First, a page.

About the UV index
The UV Index is a measure of the strength of the sun’s UV rays. As the UV increases, the sun’s rays can do more harm to your skin, eyes, and immune system.
The UV Index scale
The UV Index scale ranges from a low of zero to a high of 11+ in Canada, The highest values occur in southern Ontario, where values of 11, or even 12 on rare occasions, have occurred. The sun’s rays become stronger as you move south, and in the tropics, the index can rise to 14 or higher.
The UV index values are grouped into five levels of risk: Low (0-2), Moderate (3-5), High (6-7), Very High (8-10), and Extreme (11+). The numbers on the scale indicate the strength of the sun’s UV rays. The higher the number, the stronger the sun, and the greater the need to take precautions.
The UV Index: a Canadian success story
The UV Index was created in1992 by scientists at Environment and Climate Change Canada, as a tool to help protect Canadians from overexposure to the sun. The scientists set the original UV Index scale from zero to 10, based on the UV values usually found in Canada.
In 1994 the World Health Organization (WHO) and the United Nations Environment Program recognize the value of the UV index, and adopted it as an international program. A global standard, based on the Canadian model, was developed in 2002, and is now used around the world. Since UV values in more southerly countries can be much higher than those in Canada, the WHO and its partners decided to make the scale open ended, so it could rise over 10. UV index values of up to 14 can be found in tropical countries.
How is the UV Index forecast produced?
The UV Index is based on:
- the thickness of the ozone layer in the upper atmosphere: a thick ozone layer absorbs more UV. The ozone layer is now recovering from the long-term effects of industrial pollution, but natural processes can alter its thickness on a daily basis.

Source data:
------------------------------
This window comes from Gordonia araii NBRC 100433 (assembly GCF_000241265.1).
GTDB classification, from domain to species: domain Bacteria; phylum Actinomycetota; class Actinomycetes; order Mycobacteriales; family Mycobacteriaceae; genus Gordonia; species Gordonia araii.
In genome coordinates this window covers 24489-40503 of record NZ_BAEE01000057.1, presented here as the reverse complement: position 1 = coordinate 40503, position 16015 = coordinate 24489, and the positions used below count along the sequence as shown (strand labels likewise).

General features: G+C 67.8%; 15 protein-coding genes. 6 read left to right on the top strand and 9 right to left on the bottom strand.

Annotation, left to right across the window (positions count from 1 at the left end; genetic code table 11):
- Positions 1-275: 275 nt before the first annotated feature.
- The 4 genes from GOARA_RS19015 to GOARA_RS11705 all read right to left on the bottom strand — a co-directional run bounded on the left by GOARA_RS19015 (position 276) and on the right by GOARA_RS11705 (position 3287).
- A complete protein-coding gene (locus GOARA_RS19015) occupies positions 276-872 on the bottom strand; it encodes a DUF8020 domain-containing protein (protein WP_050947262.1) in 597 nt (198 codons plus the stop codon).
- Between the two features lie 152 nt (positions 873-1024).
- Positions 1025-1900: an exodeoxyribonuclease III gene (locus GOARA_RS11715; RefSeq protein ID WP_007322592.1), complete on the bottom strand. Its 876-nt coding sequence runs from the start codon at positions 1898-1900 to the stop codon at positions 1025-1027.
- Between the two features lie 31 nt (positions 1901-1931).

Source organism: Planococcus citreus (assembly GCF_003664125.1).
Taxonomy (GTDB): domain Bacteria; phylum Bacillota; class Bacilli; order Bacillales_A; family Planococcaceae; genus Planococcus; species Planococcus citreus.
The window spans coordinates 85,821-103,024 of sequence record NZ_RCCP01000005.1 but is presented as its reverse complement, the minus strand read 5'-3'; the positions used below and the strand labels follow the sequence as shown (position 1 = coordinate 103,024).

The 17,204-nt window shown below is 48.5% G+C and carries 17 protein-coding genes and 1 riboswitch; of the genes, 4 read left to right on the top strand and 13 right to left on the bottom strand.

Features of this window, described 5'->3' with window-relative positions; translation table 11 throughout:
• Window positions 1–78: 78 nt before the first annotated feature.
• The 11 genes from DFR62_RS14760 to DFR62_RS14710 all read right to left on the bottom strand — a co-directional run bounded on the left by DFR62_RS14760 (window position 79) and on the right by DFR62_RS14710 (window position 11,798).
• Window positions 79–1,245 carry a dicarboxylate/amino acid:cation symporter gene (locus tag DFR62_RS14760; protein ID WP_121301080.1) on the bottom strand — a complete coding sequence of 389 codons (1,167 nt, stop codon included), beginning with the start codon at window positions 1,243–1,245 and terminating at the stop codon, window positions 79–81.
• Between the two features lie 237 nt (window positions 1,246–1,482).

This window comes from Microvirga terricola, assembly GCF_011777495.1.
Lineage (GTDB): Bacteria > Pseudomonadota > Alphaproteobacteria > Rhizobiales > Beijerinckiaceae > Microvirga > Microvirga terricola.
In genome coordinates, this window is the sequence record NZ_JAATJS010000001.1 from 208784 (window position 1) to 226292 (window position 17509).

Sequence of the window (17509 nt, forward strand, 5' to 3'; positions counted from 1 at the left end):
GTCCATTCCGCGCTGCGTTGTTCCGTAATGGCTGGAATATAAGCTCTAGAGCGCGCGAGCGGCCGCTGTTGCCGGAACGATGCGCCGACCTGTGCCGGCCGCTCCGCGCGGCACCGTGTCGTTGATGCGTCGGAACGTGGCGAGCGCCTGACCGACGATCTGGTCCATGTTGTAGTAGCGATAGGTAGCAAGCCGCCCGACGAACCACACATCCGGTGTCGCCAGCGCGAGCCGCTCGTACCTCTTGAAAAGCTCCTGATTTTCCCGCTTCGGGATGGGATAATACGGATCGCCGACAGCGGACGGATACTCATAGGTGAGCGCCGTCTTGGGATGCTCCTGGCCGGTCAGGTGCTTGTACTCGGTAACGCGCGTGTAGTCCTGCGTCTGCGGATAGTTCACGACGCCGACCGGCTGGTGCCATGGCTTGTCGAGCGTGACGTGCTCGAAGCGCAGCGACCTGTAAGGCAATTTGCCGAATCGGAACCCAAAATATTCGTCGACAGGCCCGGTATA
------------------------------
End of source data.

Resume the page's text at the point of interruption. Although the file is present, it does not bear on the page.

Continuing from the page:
- the angle of the sun above the horizon: when the sun is high overhead, its rays travel straight down towards the ground, the shortest route through the atmosphere. This is when UV is the strongest. When the sun is closer to the horizon, its rays travel further through the atmosphere. Since ozone in the atmosphere absorbs UV, less UV reaches the ground when the sun is lower in the sky.
- the amount of cloud cover: thick clouds can reduce the amount of UV.
To produce the UV Index forecast, Environment and Climate Change Canada takes data from ozone measuring stations across the country to determine the present thickness of the ozone layer. A computer model then forecasts the thickness of the ozone layer over Canada for the next day.
Combining the forecast of the ozone layer with data about the height and the angle of the sun gives a UV forecast for the next day, for a clear sunny sky. Adding the amount of cloud predicted in the weather forecast then gives the amount of UV that can actually be expected.
The forecast gives the maximum amount of UV expected for the day. On a clear day with no clouds, this occurs at noon (or 1 p.m. for those on daylight time), when the sun is highest in the sky.
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